U.S. Supreme Court Set to Hear First Ever
Oral Argument on Medical Marijuana

March 26, 2001

WASHINGTON, D.C. – On Wednesday, March 28, the U.S. Supreme Court will hear oral argument from attorneys who say that federal law permits a “necessity defense” for people with severe illnesses who use medical marijuana. The Court’s ruling in U.S. v. Oakland Cannabis Buyers’ Cooperative (No. 00-151) will become the first opinion by the nation’s highest court on the topic of medical marijuana.

Eight states currently protect people who use or grow marijuana with their doctor’s approval. While Congress has yet to provide a similar protection under federal statutory law, the Supreme Court has long permitted a necessity defense to certain federal crimes. In the Oakland case, the justices are asked to decide whether the necessity defense can be raised in federal court by the Oakland Cannabis Buyers’ Cooperative, a not-for-profit organization that distributes medical marijuana to seriously ill people who have a doctor’s recommendation to use the plant.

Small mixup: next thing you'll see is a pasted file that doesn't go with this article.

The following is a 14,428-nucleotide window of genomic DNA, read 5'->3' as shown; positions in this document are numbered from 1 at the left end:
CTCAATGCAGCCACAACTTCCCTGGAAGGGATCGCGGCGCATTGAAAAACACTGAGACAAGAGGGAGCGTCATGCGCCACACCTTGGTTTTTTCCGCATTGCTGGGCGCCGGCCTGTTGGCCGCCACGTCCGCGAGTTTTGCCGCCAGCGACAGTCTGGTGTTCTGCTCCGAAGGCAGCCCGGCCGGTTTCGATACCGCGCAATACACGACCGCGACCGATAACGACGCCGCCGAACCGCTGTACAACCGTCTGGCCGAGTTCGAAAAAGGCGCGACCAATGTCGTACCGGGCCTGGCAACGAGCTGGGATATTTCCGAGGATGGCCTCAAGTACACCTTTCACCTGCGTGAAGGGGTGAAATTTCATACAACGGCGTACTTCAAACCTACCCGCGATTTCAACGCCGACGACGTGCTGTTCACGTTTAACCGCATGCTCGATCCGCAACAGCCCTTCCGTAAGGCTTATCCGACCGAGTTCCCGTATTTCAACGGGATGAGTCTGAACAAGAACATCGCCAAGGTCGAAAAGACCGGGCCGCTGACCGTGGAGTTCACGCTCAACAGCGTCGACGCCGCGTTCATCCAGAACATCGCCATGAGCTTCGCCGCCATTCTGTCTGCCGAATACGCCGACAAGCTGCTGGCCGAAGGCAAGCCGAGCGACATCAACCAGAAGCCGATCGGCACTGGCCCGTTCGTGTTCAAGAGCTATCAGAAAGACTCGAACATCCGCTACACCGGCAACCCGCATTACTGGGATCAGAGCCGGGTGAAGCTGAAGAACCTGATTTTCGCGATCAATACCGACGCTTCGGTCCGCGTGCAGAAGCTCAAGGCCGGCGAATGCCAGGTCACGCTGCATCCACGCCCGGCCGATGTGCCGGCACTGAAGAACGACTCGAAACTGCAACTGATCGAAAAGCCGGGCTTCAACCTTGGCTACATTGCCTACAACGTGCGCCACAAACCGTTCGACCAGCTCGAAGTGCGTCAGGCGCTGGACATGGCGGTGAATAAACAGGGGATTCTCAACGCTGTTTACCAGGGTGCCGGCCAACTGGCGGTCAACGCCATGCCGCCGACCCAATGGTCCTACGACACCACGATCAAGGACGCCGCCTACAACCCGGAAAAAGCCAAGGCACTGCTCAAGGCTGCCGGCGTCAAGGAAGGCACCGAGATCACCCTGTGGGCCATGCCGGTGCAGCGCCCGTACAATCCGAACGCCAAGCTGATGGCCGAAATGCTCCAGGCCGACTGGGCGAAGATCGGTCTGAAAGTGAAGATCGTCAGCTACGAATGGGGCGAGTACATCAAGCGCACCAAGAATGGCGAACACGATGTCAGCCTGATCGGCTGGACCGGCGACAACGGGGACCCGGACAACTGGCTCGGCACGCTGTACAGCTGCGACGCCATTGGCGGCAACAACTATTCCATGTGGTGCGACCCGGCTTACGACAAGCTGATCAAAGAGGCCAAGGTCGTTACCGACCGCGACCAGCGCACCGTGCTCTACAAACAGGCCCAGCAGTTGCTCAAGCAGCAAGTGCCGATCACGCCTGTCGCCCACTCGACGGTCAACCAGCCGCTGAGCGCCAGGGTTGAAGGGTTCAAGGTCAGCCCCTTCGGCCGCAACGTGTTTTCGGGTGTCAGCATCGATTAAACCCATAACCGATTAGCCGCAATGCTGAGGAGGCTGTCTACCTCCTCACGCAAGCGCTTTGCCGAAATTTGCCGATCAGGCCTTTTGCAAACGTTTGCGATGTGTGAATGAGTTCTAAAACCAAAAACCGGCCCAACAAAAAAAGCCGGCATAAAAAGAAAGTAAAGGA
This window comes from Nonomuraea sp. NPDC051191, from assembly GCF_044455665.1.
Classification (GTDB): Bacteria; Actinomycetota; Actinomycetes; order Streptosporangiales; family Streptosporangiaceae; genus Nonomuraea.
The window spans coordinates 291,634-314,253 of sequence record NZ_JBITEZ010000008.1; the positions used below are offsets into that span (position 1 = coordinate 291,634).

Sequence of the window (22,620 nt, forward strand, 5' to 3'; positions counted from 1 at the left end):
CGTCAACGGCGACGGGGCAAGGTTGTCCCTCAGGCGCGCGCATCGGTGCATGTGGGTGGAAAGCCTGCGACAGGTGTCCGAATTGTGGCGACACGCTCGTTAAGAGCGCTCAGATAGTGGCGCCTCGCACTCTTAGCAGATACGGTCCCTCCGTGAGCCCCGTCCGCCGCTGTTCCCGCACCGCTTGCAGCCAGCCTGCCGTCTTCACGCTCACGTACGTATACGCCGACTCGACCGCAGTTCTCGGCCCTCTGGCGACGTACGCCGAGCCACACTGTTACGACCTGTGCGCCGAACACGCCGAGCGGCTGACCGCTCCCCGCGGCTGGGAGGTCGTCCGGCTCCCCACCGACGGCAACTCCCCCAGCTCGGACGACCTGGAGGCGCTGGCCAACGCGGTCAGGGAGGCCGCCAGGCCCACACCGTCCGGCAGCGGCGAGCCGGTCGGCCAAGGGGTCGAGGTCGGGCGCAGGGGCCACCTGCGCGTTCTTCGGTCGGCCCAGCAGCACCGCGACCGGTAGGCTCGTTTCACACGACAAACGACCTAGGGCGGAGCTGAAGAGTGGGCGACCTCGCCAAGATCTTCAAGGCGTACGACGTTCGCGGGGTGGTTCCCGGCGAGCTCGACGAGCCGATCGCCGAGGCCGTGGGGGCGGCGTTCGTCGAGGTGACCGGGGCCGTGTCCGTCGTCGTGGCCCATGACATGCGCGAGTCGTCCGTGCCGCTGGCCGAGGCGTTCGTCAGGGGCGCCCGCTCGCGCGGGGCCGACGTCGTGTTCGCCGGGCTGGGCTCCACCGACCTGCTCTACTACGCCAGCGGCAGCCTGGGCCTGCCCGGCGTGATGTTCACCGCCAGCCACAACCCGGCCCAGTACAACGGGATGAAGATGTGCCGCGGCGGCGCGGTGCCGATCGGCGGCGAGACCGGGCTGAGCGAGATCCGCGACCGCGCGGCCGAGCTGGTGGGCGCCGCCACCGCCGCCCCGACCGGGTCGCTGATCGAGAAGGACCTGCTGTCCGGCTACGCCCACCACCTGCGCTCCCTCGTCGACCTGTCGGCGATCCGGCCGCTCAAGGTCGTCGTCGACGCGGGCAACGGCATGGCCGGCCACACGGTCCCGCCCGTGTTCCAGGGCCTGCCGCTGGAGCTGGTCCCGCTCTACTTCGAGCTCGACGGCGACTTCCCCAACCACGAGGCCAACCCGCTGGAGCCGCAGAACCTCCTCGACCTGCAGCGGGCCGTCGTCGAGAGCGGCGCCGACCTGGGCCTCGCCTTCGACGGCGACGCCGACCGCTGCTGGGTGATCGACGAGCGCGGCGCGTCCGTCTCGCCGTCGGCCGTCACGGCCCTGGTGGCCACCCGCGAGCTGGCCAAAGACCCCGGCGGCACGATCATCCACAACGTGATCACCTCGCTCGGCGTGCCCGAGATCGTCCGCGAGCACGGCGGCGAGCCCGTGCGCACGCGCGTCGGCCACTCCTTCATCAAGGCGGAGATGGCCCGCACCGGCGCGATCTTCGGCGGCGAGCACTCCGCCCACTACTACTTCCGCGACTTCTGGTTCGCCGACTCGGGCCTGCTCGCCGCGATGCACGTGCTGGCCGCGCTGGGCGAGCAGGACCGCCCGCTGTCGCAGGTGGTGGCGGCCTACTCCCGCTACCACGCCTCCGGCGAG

The necessity defense to criminal charges is one of the oldest defenses recognized in American jurisprudence, dating back to English common law. The necessity defense recognizes that in some situations a person can be justified in breaking a law if abiding by the law would produce a greater harm. When applied in the medical marijuana context, the issue is whether a seriously ill person, for whom other medicines have proven unsatisfactory, is justified in treating his or her illness with marijuana despite the federal criminal prohibition.

“A civilized society should not punish sick people,” said Richard Glen Boire, an attorney who frequently represents medical marijuana users and author of the book Marijuana Law. Boire is currently director of the Center for Cognitive Liberty & Ethics, a nonprofit law and policy center that has released studies showing how some federal drug laws violate fundamental human rights.

“Patients and their doctors should be able to decide what the best treatment options are, and not have their hands cuffed by police and DEA agents who have no medical training,” said Boire. “The War on Drugs is not a metaphor. It is a real war fought by the Government against its own citizens, and not even sick people are removed from the battlefield. Hopefully, the justices on the U.S. Supreme Court will take the government’s lawyers to task for such a policy, and ultimately call an end to such barbarism.”